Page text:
This week: House targets baby food shortage, Senate seeks to shift aid to Ukraine
The House will pass legislation this week to address the national infant formula shortage, as Republicans hammer the Biden administration on the issue.
Speaker Nancy Pelosi (D-California) said Friday the House will pass a pair of bills this week to address shortages, which have left parents and guardians scrambling to find food for their infants.
Across the Capitol, senators will push through nearly $40 billion in funding for Ukraine, delayed last week after Sen. Rand Paul (R-Ky.) blocked a vote on a bipartisan agreement.
Secretary of Defense Lloyd Austin and Secretary of State Antony Blinken have set May 19 as the day the funding is needed if the United States is to “continue our security assistance at the current pace.”
On Tuesday, the two chambers are due to welcome Greek Prime Minister Kyriakos Mitsotakis to the Capitol, where he will take part in a joint meeting.
And the subpoenas issued last week to five sitting lawmakers, including House Minority Leader Kevin McCarthy (R-Calif.), by the select committee investigating the Jan. 6 attack on the Capitol, continue to reverberate throughout Washington, as the panel waits for answers.
Pelosi announced in a letter to colleagues on Friday that the House would pass a bill granting emergency authority to the special supplemental nutrition program for women, infants and children – called the WIC program.
According to the Food and Nutrition Service, the program provides states with federal grants for additional food and nutrition education for low-income women who are pregnant or breastfeeding, as well as postpartum women who are not breastfeeding.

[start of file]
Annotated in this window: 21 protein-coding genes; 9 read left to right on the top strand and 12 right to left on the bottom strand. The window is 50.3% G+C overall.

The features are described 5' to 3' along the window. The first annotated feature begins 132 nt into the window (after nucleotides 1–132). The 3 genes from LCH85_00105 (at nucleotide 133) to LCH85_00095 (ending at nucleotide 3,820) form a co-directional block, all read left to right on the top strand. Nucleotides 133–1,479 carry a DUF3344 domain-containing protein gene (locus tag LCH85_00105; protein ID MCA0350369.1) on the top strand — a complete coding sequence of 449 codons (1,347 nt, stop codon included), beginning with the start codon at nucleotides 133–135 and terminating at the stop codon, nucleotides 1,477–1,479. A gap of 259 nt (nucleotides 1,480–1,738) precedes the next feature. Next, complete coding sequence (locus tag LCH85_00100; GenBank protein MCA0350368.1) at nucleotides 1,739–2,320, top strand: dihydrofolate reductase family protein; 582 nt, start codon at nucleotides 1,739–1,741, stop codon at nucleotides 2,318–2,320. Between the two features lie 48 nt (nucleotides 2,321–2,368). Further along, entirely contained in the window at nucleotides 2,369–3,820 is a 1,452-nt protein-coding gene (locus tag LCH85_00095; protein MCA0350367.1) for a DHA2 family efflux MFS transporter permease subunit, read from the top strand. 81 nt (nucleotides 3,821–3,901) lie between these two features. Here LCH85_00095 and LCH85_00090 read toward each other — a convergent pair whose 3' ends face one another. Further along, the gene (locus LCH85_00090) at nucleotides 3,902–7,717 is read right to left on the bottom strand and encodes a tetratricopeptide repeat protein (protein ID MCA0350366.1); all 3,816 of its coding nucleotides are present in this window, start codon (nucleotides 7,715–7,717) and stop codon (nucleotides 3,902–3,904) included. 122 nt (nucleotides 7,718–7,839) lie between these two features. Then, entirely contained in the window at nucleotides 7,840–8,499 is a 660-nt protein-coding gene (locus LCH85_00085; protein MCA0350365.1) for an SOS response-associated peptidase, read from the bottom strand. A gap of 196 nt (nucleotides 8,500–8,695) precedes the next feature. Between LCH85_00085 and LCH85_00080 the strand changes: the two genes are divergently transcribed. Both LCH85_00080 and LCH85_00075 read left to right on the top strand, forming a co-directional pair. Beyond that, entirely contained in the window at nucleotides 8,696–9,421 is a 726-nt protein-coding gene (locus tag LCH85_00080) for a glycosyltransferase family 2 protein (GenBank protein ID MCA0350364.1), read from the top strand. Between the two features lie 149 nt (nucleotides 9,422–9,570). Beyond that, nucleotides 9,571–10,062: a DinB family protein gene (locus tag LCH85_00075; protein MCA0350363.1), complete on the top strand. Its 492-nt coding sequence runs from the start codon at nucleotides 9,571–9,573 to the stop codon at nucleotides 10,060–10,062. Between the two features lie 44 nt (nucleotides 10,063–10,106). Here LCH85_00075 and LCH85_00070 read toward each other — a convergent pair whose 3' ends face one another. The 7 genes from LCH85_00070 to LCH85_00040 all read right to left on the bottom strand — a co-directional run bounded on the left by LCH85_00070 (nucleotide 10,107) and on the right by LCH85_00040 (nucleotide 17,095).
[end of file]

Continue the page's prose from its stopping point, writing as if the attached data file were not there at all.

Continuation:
Pelosi said giving the program emergency authority will help address the supply chain issue and recalls affecting the infant formula industry, and allow the federal government to relax some non-safety related regulations. .
“Ensuring that every precious baby gets the nutrition they need is a matter of the baby’s life and development,” she wrote in her letter.
“While it is essential that we ensure this problem does not happen again, at the moment babies are crying and babies are hungry – so we must take urgent action to protect their health and well-being” , she added.
The shortage of infant formula continues, according to an analysis by retail tracking firm Datasembly, which found that from the week starting April 24, the percentage out of stock for the product had reached 40 %.
Republicans have seized on the shortage, slamming the Biden administration for bare shelves and accusing congressional Democrats of putting the shortage on the back burner.
In addition to a bill giving the WIC program emergency authority, the House is also expected to work on an additional emergency appropriation that Pelosi says will “immediately address the infant formula shortage.”
The president said Appropriations Committee Chair Rosa DeLauro (D-Conn.) plans to cut additional spending to the floor.
January 6 subpoenas
The Jan. 6 select committee sent shockwaves across Washington on Thursday when it issued subpoenas to McCarthy and four other GOP lawmakers seeking testimony as part of its investigation into the deadly 2021 riot. after refusing to appear voluntarily.
Representatives Scott Perry (R-Pa.), Jim Jordan (R-Ohio), Andy Biggs (R-Arizona) and Mo Brooks (R-Ala.) also received subpoenas.
While the testimonial requests have been out for days now, none of the five lawmakers have indicated how they plan to proceed with this unprecedented request.